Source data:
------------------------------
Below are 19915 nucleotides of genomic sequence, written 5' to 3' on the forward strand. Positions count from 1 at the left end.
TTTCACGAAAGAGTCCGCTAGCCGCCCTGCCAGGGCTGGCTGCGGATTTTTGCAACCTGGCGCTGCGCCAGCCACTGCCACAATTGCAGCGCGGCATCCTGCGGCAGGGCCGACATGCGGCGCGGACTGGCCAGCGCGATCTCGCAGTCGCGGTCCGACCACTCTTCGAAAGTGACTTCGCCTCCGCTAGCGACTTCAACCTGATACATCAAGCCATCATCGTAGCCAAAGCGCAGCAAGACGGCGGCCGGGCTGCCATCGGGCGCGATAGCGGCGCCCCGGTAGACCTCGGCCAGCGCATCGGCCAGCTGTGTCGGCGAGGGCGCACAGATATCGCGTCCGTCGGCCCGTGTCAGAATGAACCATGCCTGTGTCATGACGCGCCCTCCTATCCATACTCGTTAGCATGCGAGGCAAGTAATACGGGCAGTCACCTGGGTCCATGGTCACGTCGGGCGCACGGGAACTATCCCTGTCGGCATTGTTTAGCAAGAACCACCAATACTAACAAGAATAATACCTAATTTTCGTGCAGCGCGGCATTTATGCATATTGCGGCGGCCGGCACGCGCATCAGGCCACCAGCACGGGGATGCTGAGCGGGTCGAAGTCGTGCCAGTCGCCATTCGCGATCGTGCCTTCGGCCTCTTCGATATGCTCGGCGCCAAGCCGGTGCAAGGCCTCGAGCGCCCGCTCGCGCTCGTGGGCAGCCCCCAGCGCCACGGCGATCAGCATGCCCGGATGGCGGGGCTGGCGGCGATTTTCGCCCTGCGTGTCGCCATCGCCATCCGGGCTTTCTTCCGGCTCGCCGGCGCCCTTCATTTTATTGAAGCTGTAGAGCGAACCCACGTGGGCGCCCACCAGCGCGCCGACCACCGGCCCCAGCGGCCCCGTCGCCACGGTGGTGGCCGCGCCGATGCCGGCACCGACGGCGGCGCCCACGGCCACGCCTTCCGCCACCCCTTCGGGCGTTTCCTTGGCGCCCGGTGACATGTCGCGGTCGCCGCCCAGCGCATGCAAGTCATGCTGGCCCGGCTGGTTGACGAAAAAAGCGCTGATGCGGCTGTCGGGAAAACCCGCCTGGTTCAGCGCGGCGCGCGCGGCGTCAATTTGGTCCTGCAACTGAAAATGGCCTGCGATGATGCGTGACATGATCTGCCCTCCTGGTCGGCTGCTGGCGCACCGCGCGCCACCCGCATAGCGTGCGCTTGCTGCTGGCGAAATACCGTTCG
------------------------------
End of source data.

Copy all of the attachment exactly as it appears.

Below are 19915 nucleotides of genomic sequence, written 5' to 3' on the forward strand. Positions count from 1 at the left end.
TTTCACGAAAGAGTCCGCTAGCCGCCCTGCCAGGGCTGGCTGCGGATTTTTGCAACCTGGCGCTGCGCCAGCCACTGCCACAATTGCAGCGCGGCATCCTGCGGCAGGGCCGACATGCGGCGCGGACTGGCCAGCGCGATCTCGCAGTCGCGGTCCGACCACTCTTCGAAAGTGACTTCGCCTCCGCTAGCGACTTCAACCTGATACATCAAGCCATCATCGTAGCCAAAGCGCAGCAAGACGGCGGCCGGGCTGCCATCGGGCGCGATAGCGGCGCCCCGGTAGACCTCGGCCAGCGCATCGGCCAGCTGTGTCGGCGAGGGCGCACAGATATCGCGTCCGTCGGCCCGTGTCAGAATGAACCATGCCTGTGTCATGACGCGCCCTCCTATCCATACTCGTTAGCATGCGAGGCAAGTAATACGGGCAGTCACCTGGGTCCATGGTCACGTCGGGCGCACGGGAACTATCCCTGTCGGCATTGTTTAGCAAGAACCACCAATACTAACAAGAATAATACCTAATTTTCGTGCAGCGCGGCATTTATGCATATTGCGGCGGCCGGCACGCGCATCAGGCCACCAGCACGGGGATGCTGAGCGGGTCGAAGTCGTGCCAGTCGCCATTCGCGATCGTGCCTTCGGCCTCTTCGATATGCTCGGCGCCAAGCCGGTGCAAGGCCTCGAGCGCCCGCTCGCGCTCGTGGGCAGCCCCCAGCGCCACGGCGATCAGCATGCCCGGATGGCGGGGCTGGCGGCGATTTTCGCCCTGCGTGTCGCCATCGCCATCCGGGCTTTCTTCCGGCTCGCCGGCGCCCTTCATTTTATTGAAGCTGTAGAGCGAACCCACGTGGGCGCCCACCAGCGCGCCGACCACCGGCCCCAGCGGCCCCGTCGCCACGGTGGTGGCCGCGCCGATGCCGGCACCGACGGCGGCGCCCACGGCCACGCCTTCCGCCACCCCTTCGGGCGTTTCCTTGGCGCCCGGTGACATGTCGCGGTCGCCGCCCAGCGCATGCAAGTCATGCTGGCCCGGCTGGTTGACGAAAAAAGCGCTGATGCGGCTGTCGGGAAAACCCGCCTGGTTCAGCGCGGCGCGCGCGGCGTCAATTTGGTCCTGCAACTGAAAATGGCCTGCGATGATGCGTGACATGATCTGCCCTCCTGGTCGGCTGCTGGCGCACCGCGCGCCACCCGCATAGCGTGCGCTTGCTGCTGGCGAAATACCGTTCG